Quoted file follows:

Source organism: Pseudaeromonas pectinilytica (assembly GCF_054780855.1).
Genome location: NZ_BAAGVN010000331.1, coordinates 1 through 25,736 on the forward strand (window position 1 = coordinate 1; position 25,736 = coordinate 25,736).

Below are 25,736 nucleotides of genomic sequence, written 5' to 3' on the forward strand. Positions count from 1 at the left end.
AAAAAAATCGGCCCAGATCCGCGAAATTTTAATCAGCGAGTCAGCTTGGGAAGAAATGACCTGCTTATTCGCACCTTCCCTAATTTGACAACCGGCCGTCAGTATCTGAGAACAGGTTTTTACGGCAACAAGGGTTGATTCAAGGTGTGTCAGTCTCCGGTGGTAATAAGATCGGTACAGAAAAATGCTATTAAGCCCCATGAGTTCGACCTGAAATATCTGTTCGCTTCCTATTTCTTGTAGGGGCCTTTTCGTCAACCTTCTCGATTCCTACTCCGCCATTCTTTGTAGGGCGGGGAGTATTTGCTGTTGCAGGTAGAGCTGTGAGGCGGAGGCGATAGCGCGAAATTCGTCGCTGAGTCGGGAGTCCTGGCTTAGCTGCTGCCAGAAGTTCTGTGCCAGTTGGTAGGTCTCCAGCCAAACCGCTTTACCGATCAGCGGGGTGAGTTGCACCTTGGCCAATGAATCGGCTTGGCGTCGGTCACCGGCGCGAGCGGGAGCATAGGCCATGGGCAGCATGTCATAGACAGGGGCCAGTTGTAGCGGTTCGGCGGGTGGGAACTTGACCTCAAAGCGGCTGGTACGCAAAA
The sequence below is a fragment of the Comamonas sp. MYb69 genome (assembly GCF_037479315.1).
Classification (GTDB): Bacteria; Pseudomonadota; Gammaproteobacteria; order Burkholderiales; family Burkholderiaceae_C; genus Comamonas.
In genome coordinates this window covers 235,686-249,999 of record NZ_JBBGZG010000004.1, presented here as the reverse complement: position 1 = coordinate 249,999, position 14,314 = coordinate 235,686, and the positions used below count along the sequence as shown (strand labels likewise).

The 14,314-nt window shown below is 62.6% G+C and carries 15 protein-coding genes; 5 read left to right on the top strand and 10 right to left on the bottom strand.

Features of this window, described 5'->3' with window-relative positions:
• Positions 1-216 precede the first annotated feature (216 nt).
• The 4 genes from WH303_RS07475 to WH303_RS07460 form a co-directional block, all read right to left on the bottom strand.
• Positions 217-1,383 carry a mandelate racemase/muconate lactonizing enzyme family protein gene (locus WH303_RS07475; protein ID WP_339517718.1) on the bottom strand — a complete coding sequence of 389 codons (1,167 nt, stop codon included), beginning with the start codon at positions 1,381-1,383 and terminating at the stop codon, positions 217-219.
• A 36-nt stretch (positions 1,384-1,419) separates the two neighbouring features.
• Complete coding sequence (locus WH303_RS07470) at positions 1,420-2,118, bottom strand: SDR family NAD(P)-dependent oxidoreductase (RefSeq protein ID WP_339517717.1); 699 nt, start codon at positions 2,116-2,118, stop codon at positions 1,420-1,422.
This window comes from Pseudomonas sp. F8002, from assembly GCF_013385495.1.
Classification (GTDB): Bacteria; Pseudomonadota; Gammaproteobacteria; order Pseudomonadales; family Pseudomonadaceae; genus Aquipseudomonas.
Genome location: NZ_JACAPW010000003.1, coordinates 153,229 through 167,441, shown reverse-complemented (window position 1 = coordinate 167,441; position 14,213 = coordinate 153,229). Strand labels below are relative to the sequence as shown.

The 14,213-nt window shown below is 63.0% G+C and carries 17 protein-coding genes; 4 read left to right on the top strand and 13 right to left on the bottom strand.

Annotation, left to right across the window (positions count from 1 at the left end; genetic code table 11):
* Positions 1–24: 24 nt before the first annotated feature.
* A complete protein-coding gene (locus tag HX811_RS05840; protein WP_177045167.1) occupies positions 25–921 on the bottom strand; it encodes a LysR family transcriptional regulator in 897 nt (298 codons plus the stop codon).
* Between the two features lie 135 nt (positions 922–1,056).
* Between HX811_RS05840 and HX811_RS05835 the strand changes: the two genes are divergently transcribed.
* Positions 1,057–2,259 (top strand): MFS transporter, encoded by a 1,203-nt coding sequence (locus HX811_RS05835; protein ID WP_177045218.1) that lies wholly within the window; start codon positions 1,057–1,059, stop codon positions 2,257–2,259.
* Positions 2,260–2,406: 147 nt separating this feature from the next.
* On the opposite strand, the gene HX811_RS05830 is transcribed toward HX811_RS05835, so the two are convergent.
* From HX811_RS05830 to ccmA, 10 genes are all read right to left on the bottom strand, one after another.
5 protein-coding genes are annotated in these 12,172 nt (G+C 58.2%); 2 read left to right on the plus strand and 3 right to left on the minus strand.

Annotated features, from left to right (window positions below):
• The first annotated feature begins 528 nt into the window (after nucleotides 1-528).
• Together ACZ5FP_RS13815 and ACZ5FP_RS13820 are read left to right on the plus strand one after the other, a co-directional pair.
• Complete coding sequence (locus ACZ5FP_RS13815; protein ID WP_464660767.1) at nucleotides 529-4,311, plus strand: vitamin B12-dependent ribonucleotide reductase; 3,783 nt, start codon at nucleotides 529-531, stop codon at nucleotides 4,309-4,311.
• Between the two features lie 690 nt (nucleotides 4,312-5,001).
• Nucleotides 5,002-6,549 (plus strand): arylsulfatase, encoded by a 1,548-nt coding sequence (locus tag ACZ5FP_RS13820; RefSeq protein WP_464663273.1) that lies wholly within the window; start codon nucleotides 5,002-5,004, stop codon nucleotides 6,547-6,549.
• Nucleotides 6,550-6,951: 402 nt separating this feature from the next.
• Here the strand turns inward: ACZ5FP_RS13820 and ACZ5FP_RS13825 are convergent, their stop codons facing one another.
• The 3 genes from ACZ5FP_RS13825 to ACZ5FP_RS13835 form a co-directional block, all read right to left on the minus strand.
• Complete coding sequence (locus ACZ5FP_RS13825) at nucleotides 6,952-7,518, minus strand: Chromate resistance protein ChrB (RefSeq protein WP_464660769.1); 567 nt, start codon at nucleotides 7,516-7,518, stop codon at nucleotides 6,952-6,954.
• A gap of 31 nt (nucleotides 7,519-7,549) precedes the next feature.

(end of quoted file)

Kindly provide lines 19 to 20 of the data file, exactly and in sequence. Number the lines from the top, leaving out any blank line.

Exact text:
Annotation, left to right across the window (positions count from 1 at the left end; genetic code table 11):
* Positions 1–24: 24 nt before the first annotated feature.